A regrettably fuzzy detail of the electronic tracking system of the progress of our train from the airport into Paris.  Photo by Busboy.  Below is a much better detail from the blog Travelling With Nikki:

From the blog Travelling With Nikki.  The next stop is Châtalet-Les Halles.

The transfer from the train to the Metro went smoothly. (I should point out that the price for our train ticket included the transfer.) We simply followed the signs to the Metro line and the direction it was going. We caught our line about four minutes later, and got off at the second stop. Our biggest challenge was figuring out which direction to take from our stop to the hotel. It had taken us just over ninety minutes from landing to the hotel’s front door.

Sunday, October 11, 2015

BUS STORY # 466 (Part One: Paris 2015)

Photo by Busboy

Well, I’ve never been to Paris
But I’ve been to Oklahoma.
-- not exactly Three Dog Night, from not exactly “Never Been to Spain”

We had an invitation to join Mrs. Busboy’s sister and brother-in-law who are currently living in France. When Mrs. B was even younger than she is now, she went to Paris and loved it. I’d never been. So we spent three days in Paris on our own before joining them further south.

Both of us had places we wanted to go.

Mrs. B wanted to see the cathedral of Notre Dame again, walk along the Champs-Élysées (like she did when she was a free woman in Paris...) and go to the top of the Montparnasse Tower, a fifty-six story skyscraper that presents visitors with a three-hundred-and-sixty degree view of all of Paris.

View from the Montparnasse Tower looking (as I recall) northwest. Photo by Busboy.

I wanted to see the second site of Shakespeare and Company, the bookstore founded by Sylvia Beach that became a hangout for Ernest Hemingway and Scott Fitzgerald and Ezra Pound and James Joyce. It was here that Ms. Beach published Joyce’s landmark modern novel, “Ulysses,” when no one else would.

There is nothing there today but a small plaque on the second-story-level wall of 12 Rue de l’Odéon. Still, for the old guy who was an ardent Joyce fan half a century ago, it was something of a pilgrimage.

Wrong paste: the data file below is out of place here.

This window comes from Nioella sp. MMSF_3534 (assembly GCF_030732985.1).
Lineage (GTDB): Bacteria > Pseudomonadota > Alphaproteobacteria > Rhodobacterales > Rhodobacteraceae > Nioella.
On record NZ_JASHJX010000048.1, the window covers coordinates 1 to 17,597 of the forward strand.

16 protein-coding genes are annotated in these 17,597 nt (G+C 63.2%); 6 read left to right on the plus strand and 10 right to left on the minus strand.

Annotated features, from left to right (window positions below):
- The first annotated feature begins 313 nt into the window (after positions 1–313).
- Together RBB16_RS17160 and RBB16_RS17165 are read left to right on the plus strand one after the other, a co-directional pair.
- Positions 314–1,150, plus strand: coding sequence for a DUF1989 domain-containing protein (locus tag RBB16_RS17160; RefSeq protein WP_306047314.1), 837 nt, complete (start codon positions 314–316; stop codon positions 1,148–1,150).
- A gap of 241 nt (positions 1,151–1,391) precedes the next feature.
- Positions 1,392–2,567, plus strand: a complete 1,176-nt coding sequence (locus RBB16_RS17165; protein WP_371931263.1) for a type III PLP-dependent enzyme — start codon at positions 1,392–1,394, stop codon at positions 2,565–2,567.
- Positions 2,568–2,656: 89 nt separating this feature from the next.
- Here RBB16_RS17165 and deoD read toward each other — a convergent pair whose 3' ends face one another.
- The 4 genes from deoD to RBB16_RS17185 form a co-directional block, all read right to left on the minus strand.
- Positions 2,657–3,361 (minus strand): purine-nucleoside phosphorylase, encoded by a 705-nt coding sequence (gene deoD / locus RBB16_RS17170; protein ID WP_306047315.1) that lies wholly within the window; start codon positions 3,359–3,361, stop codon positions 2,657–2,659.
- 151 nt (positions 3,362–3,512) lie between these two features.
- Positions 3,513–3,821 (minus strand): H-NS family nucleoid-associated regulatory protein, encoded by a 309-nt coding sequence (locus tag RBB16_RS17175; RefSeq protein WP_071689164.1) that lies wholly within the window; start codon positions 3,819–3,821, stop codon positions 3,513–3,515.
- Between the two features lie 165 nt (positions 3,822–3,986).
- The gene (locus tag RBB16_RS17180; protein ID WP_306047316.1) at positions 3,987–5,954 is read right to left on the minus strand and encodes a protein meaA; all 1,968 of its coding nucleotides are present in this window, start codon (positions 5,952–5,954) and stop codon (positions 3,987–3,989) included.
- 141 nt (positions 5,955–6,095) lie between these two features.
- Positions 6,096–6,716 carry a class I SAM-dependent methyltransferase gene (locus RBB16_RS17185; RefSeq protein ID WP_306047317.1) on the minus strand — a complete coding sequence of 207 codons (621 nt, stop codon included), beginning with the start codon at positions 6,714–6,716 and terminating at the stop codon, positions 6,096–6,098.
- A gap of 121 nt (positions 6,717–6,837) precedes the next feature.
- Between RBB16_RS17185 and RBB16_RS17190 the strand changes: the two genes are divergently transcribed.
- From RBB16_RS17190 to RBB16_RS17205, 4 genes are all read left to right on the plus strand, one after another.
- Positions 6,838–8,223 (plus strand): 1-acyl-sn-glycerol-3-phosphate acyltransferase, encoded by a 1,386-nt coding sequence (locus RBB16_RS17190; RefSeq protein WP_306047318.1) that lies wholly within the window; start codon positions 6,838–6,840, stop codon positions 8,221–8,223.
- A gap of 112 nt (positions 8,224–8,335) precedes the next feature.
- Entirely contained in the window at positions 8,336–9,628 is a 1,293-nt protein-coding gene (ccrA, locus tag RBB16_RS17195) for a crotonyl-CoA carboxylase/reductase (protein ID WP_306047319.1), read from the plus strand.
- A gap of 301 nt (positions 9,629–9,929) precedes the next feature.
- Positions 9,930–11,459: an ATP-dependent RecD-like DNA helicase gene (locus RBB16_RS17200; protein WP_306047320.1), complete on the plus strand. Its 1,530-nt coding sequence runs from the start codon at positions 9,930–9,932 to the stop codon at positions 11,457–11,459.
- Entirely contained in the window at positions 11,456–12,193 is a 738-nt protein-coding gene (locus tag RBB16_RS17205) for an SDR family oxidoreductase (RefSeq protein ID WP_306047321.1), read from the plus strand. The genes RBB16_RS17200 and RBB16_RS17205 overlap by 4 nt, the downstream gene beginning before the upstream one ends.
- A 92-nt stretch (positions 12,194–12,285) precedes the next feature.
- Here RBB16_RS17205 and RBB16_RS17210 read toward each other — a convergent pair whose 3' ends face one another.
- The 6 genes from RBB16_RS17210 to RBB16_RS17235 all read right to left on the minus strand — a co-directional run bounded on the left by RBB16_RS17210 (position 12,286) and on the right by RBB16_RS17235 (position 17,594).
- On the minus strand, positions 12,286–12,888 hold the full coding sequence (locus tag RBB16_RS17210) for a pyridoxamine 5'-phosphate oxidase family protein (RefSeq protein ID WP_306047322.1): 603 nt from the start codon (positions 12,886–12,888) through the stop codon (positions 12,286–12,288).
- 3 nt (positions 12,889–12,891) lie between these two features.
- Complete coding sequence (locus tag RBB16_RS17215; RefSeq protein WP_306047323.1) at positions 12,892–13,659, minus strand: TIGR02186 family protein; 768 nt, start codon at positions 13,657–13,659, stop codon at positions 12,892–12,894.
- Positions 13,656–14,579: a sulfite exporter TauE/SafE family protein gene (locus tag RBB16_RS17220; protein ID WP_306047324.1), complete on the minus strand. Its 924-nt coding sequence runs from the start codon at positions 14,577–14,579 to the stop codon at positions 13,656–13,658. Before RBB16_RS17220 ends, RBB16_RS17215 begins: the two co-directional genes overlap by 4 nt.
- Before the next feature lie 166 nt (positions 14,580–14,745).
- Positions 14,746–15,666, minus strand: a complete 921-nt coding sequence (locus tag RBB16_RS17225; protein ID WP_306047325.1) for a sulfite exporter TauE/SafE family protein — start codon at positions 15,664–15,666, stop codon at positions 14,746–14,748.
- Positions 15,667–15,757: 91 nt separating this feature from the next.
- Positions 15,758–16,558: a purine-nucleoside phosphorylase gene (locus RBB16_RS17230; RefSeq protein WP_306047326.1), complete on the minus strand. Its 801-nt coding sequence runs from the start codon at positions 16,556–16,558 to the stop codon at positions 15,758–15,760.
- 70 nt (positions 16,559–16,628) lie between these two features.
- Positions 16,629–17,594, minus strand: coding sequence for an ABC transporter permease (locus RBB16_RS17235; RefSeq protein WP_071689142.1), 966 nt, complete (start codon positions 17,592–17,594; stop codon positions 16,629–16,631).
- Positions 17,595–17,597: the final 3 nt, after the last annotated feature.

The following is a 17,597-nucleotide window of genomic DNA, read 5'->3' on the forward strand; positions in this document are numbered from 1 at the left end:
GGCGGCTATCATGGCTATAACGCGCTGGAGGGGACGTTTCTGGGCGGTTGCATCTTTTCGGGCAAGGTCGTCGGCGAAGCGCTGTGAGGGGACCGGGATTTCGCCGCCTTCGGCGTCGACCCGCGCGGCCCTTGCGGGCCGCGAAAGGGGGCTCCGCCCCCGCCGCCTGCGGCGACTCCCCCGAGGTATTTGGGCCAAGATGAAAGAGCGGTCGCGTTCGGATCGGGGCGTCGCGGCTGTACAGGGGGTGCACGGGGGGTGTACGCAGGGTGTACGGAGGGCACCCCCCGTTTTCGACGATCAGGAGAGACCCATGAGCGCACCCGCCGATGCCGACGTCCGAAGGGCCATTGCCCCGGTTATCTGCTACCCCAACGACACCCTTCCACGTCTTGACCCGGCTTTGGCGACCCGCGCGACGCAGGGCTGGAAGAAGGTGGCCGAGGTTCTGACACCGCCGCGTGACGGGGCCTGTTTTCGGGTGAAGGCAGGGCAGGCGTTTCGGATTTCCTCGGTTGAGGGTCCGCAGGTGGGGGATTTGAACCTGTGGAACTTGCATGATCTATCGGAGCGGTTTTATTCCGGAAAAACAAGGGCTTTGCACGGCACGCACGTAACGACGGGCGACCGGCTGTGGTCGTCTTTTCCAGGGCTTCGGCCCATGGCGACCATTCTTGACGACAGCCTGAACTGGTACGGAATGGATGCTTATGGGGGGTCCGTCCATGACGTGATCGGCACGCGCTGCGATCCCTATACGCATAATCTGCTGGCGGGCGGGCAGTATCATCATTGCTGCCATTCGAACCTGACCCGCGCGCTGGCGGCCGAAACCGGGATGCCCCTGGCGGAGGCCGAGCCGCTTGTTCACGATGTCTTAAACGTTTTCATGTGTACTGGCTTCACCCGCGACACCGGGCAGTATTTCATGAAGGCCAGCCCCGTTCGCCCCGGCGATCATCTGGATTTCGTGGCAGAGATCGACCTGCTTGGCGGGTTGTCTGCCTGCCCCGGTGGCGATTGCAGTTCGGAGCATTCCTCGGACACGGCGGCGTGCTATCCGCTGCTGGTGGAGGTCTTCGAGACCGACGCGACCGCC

The modern novel's Bethlehem. This is where Sylvia Beach collaborated with James Joyce to publish "Ulysses." Photo by Busboy.

I also wanted to go to the Poilâne bakery after reading a wonderful article by Lauren Collins three years ago. I love bread. Poilâne is considered by many to be the best in the world. So, another pilgrimage, this time to the living.

How to get to all these places from our hotel? Do you really need to ask Busboy? We mapped out a rough itinerary, and I went to work planning our transportation.

This is the first of the six parts that make up the story. Bienvenue, as they say in Paris.

Sunday, October 04, 2015

BUS STORY # 465 (Portrait # 30: Humpty Dumpty)

Humpty Dumpty, by Barry Moser, from his Alice in Wonderland & Through the Looking Glass series; downloaded from the website for R. Michelson Galleries

He’s sitting on the bench seat behind the driver, wearing a gray homburg. You don’t see homburgs much these days. It’s an old man’s hat. He’s an old man, somewhere in his 70s. Gray hair curls out from under the back of the hat.

He’s also wearing oxygen, something more commonly seen than the homburg. The tubing is attached to a cylinder which is attached to a walker. It’s a four-wheel walker, with a bench seat and a basket. The oxygen tank sits in the basket, and is secured by an orange wire attached to the frame.

He’s wearing a bright orange, roomy sweatshirt, no logo, and a pair of dark blue slacks. Gray sneakers, white tennis socks, hairless splotchy ankles between the tops of the socks and the cuffs of his slacks.

He’s egg-shaped, the egg evenly divided between the orange on top and the dark blue of those high-waisted slacks on the bottom. Humpty Dumpty. I see how fragile he really is when, at a stop, he struggles to get up. He succeeds, but he isn’t exiting, He shuffles over to the bench seat opposite him, on the passenger side. He sits back down and twists forward, so he can see out the front window.

He’s taken his right hand off the walker handle to grasp the pole by his seat, but when the bus starts up, the walker starts to roll. He grabs it in time, but you can see his whole being go into panic mode. I watch his hands now, and they are fidgety, positioning and repositioning themselves on the handles while he struggles to keep watch out the window. A few stops later, he calls out to the driver the next stop is his.

The driver kneels the bus. But at the doorway, when the old man starts pushing the walker out onto the sidewalk, the angle is still too much for the weight of the tank, and the walker starts to tip over. He pulls back on it while several of us jump up to help. The driver is right there. He keeps the walker upright and gets all four wheels onto the sidewalk. The old man stands there for a minute, catching his breath.

The driver takes his seat, but he waits until the old man starts moving before he puts the bus back in gear. The winds outside are whipping and snapping the legs of his slacks, but the homburg stays on.